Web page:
The move is likely to raise the risk of an all-out military confrontation between China, Russia, North Korea and a number of its Eurasian allies on one side, and the U.S., EU, Japan and other Asian allies on the other side.

Moreover, there have been numerous reports that China deployed its carrier-based fighter aircraft Shenyang J-15 in Syria along with a large number of Chinese military advisers who joined Russia’s personnel in the Assad regime’s Latakia province.

However, the U.S. is not sleeping and responds to China and Russia’s growing threats. Washington is poised to deploy its military warships close to China’s disputed islands in the South China Sea.

The U.S. warships will – which has never happened before – sail inside the 12-nautical mile zones that China claims its territory around some of the disputed islands in the Spratly chain.

The warships will be deployed within the upcoming weeks, according to American officials.

U.S. vs China nuclear war: How likely?

Taking into consideration these alarming reports, how likely is a nuclear war between the U.S. and its allies against China, Russia, North Korea and their allies?

China has over 250 total nuclear warheads, but it’s important to note that although the number seems insignificant China is capable of challenging U.S. dominance thanks to its advanced technology as well as the DF-41, the mere name of which makes the Pentagon tremble with fear.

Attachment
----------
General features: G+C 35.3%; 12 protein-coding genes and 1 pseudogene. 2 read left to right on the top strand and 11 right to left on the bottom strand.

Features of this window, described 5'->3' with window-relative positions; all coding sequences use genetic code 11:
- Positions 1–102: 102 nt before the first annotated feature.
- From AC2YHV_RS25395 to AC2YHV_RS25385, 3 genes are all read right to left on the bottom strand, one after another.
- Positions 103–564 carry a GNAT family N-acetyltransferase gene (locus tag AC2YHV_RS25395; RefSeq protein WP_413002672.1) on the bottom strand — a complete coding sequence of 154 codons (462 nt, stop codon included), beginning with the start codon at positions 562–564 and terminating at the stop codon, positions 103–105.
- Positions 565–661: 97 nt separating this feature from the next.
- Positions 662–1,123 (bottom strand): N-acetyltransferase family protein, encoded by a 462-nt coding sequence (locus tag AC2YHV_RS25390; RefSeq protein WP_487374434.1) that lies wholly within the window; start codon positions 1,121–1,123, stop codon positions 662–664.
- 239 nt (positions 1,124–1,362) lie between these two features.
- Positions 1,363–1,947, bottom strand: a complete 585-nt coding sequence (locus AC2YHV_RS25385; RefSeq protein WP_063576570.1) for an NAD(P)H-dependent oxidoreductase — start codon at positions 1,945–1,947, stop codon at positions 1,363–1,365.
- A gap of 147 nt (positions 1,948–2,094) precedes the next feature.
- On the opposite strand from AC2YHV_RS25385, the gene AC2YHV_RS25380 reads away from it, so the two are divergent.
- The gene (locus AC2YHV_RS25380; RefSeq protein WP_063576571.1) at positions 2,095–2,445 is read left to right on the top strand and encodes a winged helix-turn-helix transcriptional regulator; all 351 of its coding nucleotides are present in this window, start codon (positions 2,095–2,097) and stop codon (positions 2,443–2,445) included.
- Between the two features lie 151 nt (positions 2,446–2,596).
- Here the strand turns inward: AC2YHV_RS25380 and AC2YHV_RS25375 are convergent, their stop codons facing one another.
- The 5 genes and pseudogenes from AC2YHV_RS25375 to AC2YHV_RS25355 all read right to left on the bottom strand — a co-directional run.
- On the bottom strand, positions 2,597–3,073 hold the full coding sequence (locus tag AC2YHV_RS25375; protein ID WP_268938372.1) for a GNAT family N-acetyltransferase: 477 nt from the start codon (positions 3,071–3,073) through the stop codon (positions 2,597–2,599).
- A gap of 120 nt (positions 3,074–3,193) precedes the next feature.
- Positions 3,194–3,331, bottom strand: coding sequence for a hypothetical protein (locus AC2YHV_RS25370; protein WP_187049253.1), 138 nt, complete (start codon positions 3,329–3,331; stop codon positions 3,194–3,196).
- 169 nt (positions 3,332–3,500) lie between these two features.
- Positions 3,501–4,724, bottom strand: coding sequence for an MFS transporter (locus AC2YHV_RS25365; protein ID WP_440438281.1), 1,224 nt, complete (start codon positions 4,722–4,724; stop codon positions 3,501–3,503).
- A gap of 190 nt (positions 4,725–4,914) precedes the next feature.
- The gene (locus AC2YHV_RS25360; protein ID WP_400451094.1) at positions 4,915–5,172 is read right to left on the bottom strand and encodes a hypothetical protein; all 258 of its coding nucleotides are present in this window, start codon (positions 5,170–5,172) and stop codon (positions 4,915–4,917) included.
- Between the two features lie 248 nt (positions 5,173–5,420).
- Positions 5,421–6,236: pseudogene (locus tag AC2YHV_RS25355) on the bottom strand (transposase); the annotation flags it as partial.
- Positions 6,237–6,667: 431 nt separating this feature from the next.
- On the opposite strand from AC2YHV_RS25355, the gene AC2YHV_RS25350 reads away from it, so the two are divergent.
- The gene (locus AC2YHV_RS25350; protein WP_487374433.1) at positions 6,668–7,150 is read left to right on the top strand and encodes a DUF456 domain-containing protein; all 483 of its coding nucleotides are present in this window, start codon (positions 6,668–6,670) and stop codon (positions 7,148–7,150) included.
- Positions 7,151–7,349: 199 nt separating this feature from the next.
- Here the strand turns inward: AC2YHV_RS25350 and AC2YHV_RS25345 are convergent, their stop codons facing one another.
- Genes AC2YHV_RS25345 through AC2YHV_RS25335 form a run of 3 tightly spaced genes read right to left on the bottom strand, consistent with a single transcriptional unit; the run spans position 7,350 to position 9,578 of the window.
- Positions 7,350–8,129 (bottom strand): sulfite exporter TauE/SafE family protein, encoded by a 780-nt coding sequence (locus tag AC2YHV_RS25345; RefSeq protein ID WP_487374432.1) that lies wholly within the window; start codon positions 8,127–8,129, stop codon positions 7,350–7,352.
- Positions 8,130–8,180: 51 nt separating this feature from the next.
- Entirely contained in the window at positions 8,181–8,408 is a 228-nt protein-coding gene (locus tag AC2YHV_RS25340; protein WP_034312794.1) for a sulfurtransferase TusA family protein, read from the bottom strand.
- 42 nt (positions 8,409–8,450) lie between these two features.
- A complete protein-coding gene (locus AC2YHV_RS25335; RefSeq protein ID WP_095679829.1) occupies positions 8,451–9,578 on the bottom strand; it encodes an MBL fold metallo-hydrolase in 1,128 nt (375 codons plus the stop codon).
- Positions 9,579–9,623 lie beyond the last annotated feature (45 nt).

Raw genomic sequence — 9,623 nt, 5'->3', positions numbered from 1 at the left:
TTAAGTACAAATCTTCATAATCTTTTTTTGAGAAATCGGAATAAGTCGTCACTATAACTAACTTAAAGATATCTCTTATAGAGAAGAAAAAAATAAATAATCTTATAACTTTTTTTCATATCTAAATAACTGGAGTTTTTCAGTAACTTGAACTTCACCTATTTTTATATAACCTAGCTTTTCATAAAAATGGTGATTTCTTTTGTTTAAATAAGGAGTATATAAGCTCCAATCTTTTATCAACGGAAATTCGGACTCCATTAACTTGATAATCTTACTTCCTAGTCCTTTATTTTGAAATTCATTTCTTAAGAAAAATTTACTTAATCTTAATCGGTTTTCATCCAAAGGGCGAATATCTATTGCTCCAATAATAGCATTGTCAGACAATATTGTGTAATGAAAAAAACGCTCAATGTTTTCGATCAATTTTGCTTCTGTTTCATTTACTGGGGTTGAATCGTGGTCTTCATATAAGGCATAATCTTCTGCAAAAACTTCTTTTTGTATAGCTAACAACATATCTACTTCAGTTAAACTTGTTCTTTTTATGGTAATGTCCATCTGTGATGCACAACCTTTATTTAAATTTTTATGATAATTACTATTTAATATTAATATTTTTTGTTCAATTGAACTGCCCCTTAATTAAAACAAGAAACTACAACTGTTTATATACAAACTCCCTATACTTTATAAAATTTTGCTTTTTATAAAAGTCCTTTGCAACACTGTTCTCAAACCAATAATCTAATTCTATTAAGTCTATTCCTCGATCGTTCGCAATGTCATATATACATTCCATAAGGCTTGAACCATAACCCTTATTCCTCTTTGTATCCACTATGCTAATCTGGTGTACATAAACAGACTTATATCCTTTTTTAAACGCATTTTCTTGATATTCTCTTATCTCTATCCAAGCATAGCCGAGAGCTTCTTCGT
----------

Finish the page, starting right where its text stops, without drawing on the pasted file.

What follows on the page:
Russia, China’s top ally that could combine its military force with China to help crush U.S. global dominance, has 1,582 strategic warheads deployed on 515 ICBMs, SLBMs, and strategic bombers, according to the March 2015 New START numbers.

The United States, for its part, has 1,597 strategic nuclear warheads deployed on 785 ICBMs, SLBMs, and strategic bombers, according to the March 2015 New START numbers.

North Korea, the army of which is almost as big as America, has continuously boosted its nuclear arsenal and went as far as using nuclear weapons during tests last month.

North Korea withdrew from the Nonproliferation Treaty (NPT) in January 2003 under Kim Jong-il, the father of the current leader of North Korea Kim Jong Un. Despite protests from the West, the country has conducted numerous nuclear tests ever since.

Iran and Libya have also conducted a series of classified nuclear programs, while Syria under the president Bashar al-Assad is suspected of doing the same.

China, Pakistan and India are all believed to be working on new ballistic missile, cruise missile, as well as sea-based nuclear delivery systems. What’s especially alarming is that the relations between China and Pakistan have seen unprecedented warmth recently, which is why if they combine their nuclear efforts alongside Russia, the world will most likely see a new political order.

ValueWalk reported in August that there are indications of the emergence of the world’s new superpower axis between China, Russia and Pakistan. If such a superpower axis is formed, the world will turn into a bipolar world with China, Russia, Pakistan, North Korea and a number of other Eurasian countries on one side, and the U.S., EU, Japan and their Asian allies on the other side.